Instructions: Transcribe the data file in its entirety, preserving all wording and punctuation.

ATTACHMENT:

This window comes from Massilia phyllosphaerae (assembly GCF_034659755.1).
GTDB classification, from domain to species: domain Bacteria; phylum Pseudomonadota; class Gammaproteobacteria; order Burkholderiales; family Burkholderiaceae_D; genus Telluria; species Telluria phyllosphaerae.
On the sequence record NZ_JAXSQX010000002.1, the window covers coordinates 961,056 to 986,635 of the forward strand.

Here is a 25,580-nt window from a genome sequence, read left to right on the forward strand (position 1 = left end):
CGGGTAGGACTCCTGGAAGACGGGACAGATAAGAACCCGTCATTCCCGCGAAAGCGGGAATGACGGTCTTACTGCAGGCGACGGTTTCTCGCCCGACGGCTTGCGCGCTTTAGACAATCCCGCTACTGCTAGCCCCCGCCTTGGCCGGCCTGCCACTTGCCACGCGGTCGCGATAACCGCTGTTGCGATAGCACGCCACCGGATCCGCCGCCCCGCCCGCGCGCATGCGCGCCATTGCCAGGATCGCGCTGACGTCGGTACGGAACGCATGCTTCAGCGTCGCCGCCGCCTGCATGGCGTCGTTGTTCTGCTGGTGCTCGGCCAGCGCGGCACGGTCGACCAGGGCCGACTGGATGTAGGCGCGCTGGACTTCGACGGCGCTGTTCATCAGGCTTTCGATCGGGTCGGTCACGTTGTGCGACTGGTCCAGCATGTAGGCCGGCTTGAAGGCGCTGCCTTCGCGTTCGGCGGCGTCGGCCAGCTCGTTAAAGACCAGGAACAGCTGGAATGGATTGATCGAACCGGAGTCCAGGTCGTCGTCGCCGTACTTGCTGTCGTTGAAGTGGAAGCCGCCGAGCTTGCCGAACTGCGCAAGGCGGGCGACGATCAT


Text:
This window comes from Massilia phyllosphaerae (assembly GCF_034659755.1).
GTDB classification, from domain to species: domain Bacteria; phylum Pseudomonadota; class Gammaproteobacteria; order Burkholderiales; family Burkholderiaceae_D; genus Telluria; species Telluria phyllosphaerae.
On the sequence record NZ_JAXSQX010000002.1, the window covers coordinates 961,056 to 986,635 of the forward strand.

Here is a 25,580-nt window from a genome sequence, read left to right on the forward strand (position 1 = left end):
CGGGTAGGACTCCTGGAAGACGGGACAGATAAGAACCCGTCATTCCCGCGAAAGCGGGAATGACGGTCTTACTGCAGGCGACGGTTTCTCGCCCGACGGCTTGCGCGCTTTAGACAATCCCGCTACTGCTAGCCCCCGCCTTGGCCGGCCTGCCACTTGCCACGCGGTCGCGATAACCGCTGTTGCGATAGCACGCCACCGGATCCGCCGCCCCGCCCGCGCGCATGCGCGCCATTGCCAGGATCGCGCTGACGTCGGTACGGAACGCATGCTTCAGCGTCGCCGCCGCCTGCATGGCGTCGTTGTTCTGCTGGTGCTCGGCCAGCGCGGCACGGTCGACCAGGGCCGACTGGATGTAGGCGCGCTGGACTTCGACGGCGCTGTTCATCAGGCTTTCGATCGGGTCGGTCACGTTGTGCGACTGGTCCAGCATGTAGGCCGGCTTGAAGGCGCTGCCTTCGCGTTCGGCGGCGTCGGCCAGCTCGTTAAAGACCAGGAACAGCTGGAATGGATTGATCGAACCGGAGTCCAGGTCGTCGTCGCCGTACTTGCTGTCGTTGAAGTGGAAGCCGCCGAGCTTGCCGAACTGCGCAAGGCGGGCGACGATCAT